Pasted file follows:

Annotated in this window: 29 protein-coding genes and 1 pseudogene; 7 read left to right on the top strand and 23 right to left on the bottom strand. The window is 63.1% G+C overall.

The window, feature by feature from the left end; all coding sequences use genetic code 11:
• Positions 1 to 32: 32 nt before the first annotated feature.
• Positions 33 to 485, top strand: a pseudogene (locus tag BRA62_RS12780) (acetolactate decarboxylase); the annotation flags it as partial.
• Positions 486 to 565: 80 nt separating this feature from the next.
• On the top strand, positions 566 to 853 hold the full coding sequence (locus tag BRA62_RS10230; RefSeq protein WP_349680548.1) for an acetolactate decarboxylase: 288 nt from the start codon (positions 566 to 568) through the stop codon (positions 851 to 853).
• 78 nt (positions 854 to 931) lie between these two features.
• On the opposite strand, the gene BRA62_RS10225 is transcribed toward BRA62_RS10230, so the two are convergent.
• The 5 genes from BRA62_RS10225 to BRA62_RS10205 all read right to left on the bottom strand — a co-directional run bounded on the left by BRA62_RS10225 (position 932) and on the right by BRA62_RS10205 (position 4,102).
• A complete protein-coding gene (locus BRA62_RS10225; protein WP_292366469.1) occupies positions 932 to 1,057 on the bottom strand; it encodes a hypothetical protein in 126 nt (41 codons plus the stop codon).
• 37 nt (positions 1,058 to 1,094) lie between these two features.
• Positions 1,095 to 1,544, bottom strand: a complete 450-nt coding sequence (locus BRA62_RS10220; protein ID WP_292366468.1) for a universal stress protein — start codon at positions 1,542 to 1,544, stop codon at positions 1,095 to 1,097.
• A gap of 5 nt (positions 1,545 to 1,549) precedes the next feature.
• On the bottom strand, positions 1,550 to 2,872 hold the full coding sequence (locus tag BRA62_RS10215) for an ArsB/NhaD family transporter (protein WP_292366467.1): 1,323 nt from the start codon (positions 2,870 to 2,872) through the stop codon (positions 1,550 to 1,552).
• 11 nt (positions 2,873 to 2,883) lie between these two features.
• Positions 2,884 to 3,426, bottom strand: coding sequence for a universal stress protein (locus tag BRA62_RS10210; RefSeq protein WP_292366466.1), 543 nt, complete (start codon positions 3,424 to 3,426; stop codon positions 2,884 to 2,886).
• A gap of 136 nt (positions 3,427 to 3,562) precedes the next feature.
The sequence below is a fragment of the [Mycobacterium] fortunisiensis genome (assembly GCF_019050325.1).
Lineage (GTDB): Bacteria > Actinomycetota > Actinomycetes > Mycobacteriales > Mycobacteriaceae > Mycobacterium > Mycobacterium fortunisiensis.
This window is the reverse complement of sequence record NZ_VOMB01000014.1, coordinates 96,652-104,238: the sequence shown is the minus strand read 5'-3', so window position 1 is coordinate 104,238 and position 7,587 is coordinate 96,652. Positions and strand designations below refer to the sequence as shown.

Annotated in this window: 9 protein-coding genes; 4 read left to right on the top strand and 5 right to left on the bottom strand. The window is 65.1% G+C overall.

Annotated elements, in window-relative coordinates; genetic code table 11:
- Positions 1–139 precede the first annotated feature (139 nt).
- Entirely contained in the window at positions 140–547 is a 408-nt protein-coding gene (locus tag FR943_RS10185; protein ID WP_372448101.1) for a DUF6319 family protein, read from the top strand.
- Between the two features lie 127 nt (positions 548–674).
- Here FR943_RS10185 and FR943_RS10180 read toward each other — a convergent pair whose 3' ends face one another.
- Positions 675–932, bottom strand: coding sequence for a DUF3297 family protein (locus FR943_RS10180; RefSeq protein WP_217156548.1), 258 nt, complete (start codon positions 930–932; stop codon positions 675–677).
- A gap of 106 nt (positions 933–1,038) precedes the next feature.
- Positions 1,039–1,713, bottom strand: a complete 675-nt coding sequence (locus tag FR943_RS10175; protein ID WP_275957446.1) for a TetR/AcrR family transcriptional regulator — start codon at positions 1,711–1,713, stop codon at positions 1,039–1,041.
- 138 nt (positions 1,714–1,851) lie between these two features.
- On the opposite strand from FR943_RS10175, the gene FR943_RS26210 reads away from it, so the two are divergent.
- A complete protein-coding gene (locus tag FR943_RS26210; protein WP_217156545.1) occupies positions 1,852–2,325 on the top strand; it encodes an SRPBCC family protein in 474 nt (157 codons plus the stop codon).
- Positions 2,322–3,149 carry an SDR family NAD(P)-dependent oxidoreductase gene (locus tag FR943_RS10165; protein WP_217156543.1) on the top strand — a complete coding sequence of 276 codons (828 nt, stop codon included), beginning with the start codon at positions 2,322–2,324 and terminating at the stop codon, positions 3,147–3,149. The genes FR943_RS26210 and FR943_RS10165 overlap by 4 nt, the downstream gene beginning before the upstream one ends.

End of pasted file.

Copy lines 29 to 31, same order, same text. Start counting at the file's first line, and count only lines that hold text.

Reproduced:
- Positions 1,039–1,713, bottom strand: a complete 675-nt coding sequence (locus tag FR943_RS10175; protein ID WP_275957446.1) for a TetR/AcrR family transcriptional regulator — start codon at positions 1,711–1,713, stop codon at positions 1,039–1,041.
- 138 nt (positions 1,714–1,851) lie between these two features.
- On the opposite strand from FR943_RS10175, the gene FR943_RS26210 reads away from it, so the two are divergent.